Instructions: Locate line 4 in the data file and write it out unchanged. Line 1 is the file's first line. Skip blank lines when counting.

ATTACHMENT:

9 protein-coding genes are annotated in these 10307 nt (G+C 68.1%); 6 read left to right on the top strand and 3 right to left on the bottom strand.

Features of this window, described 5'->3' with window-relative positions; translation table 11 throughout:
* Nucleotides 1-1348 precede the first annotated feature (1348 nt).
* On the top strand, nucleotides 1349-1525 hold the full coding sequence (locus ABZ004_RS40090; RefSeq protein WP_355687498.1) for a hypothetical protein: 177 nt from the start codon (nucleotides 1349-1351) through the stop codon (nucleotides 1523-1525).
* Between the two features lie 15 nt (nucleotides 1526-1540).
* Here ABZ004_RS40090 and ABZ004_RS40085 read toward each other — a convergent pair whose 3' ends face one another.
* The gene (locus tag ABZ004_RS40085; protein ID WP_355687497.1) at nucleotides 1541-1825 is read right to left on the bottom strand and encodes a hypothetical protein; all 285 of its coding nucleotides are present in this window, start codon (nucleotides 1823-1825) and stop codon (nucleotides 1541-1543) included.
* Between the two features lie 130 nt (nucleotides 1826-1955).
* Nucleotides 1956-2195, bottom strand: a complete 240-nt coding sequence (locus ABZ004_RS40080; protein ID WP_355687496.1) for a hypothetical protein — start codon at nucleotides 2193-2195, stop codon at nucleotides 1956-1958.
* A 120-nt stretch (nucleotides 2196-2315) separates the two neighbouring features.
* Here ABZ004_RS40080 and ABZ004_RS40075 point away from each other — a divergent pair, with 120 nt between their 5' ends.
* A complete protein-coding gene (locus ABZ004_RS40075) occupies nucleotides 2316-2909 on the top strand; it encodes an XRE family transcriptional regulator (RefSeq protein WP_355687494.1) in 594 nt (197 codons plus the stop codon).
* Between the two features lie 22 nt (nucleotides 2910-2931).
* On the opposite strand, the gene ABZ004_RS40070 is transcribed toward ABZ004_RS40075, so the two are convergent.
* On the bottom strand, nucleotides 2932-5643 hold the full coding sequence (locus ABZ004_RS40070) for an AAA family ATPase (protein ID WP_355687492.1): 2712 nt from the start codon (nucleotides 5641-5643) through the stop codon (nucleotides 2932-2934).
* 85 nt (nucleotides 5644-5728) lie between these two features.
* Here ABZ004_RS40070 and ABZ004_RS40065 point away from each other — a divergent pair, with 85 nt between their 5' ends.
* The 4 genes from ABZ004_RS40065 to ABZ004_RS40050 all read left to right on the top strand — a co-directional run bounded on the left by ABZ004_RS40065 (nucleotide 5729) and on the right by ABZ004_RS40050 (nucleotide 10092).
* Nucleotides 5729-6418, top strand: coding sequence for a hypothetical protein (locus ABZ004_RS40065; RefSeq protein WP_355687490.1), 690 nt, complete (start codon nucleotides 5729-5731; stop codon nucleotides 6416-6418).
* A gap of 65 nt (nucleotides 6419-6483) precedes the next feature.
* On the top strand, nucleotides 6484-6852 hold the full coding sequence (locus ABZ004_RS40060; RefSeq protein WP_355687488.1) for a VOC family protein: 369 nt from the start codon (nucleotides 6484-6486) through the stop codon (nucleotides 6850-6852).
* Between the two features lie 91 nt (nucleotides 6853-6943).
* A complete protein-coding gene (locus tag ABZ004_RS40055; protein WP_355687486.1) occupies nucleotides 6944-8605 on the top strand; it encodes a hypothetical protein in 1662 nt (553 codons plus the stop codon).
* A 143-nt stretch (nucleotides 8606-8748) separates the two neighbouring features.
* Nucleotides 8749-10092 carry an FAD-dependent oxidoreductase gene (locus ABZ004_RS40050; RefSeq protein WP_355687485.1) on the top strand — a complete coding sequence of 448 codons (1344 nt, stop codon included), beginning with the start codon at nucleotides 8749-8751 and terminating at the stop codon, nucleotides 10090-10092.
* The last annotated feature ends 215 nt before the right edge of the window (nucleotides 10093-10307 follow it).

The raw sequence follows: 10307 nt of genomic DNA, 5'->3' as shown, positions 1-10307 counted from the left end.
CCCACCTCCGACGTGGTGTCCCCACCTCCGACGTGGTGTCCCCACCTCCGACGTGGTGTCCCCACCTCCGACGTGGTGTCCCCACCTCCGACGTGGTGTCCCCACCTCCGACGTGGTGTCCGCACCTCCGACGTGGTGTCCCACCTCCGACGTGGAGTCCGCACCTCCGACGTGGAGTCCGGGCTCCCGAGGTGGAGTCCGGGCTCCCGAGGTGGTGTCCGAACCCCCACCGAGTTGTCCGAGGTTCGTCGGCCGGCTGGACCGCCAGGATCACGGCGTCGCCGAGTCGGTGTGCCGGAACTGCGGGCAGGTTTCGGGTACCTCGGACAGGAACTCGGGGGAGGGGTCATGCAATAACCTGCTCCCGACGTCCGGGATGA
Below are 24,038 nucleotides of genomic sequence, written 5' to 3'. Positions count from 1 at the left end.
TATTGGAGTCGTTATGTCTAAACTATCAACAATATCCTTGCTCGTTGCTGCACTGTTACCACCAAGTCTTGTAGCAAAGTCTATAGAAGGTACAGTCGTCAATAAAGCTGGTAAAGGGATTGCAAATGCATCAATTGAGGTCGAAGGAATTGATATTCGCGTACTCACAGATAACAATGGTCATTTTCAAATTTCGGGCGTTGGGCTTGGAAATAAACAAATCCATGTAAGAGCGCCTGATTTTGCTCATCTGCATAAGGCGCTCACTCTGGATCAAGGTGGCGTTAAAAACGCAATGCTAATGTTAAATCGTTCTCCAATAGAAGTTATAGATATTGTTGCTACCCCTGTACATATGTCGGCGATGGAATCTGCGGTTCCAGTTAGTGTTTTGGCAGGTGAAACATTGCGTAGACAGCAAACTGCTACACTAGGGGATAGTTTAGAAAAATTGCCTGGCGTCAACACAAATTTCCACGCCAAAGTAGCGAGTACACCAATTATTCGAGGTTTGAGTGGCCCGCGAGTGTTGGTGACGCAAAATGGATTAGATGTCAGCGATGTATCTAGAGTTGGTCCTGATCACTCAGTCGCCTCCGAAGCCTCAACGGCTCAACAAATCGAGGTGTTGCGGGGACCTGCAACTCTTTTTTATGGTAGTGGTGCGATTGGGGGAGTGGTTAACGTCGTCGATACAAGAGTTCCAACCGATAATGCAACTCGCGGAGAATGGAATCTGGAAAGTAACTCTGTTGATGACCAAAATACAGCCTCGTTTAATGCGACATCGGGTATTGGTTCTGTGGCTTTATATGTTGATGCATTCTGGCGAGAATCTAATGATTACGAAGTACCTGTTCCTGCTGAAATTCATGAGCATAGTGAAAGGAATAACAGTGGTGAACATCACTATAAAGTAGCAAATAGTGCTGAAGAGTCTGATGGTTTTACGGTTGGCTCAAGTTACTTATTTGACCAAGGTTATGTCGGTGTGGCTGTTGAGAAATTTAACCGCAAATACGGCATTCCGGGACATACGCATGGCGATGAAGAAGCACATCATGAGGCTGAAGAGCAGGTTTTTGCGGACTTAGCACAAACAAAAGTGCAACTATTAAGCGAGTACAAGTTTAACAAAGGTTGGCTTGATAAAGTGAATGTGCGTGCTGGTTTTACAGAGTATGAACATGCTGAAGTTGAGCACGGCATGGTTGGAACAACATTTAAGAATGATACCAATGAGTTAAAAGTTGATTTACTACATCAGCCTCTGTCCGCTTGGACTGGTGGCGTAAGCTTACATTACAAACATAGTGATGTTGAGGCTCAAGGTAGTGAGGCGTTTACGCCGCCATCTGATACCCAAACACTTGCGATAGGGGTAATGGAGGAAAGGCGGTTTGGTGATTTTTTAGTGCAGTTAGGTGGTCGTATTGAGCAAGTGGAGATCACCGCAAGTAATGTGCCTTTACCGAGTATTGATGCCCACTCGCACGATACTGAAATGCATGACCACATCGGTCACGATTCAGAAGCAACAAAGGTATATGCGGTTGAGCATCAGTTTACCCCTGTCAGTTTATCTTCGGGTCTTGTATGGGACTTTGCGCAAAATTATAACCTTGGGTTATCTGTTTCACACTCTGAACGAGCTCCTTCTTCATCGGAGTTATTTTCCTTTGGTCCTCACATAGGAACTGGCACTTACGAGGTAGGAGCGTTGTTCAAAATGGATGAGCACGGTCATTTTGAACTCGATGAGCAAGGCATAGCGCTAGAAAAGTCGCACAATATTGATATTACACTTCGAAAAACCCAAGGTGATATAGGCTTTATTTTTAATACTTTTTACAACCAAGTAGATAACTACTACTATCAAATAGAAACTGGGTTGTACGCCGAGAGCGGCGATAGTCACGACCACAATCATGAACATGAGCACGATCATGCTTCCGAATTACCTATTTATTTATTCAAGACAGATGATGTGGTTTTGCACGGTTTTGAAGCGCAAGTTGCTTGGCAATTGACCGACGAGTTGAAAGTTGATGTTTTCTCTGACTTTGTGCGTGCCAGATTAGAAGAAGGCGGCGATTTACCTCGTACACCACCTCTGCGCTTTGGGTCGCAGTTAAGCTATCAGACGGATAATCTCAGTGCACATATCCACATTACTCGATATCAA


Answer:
* On the top strand, nucleotides 1349-1525 hold the full coding sequence (locus ABZ004_RS40090; RefSeq protein WP_355687498.1) for a hypothetical protein: 177 nt from the start codon (nucleotides 1349-1351) through the stop codon (nucleotides 1523-1525).